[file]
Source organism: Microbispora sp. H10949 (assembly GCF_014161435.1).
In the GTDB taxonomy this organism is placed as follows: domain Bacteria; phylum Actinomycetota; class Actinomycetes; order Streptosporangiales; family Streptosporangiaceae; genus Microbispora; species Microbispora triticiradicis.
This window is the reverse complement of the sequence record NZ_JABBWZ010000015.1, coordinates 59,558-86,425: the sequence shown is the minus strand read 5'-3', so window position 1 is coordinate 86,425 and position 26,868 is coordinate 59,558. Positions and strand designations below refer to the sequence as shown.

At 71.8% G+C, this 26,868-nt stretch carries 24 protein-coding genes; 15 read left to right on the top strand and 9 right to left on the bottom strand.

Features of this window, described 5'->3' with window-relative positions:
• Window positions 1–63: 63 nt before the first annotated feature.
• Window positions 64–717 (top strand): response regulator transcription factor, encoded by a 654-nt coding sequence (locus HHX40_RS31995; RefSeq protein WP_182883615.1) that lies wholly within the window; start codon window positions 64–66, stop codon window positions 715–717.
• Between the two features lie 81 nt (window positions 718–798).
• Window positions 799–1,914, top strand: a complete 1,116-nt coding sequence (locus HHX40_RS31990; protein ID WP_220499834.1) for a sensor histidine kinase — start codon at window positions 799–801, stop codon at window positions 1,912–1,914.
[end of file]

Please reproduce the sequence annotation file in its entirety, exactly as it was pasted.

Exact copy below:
Source organism: Microbispora sp. H10949 (assembly GCF_014161435.1).
In the GTDB taxonomy this organism is placed as follows: domain Bacteria; phylum Actinomycetota; class Actinomycetes; order Streptosporangiales; family Streptosporangiaceae; genus Microbispora; species Microbispora triticiradicis.
This window is the reverse complement of the sequence record NZ_JABBWZ010000015.1, coordinates 59,558-86,425: the sequence shown is the minus strand read 5'-3', so window position 1 is coordinate 86,425 and position 26,868 is coordinate 59,558. Positions and strand designations below refer to the sequence as shown.

At 71.8% G+C, this 26,868-nt stretch carries 24 protein-coding genes; 15 read left to right on the top strand and 9 right to left on the bottom strand.

Features of this window, described 5'->3' with window-relative positions:
• Window positions 1–63: 63 nt before the first annotated feature.
• Window positions 64–717 (top strand): response regulator transcription factor, encoded by a 654-nt coding sequence (locus HHX40_RS31995; RefSeq protein WP_182883615.1) that lies wholly within the window; start codon window positions 64–66, stop codon window positions 715–717.
• Between the two features lie 81 nt (window positions 718–798).
• Window positions 799–1,914, top strand: a complete 1,116-nt coding sequence (locus HHX40_RS31990; protein ID WP_220499834.1) for a sensor histidine kinase — start codon at window positions 799–801, stop codon at window positions 1,912–1,914.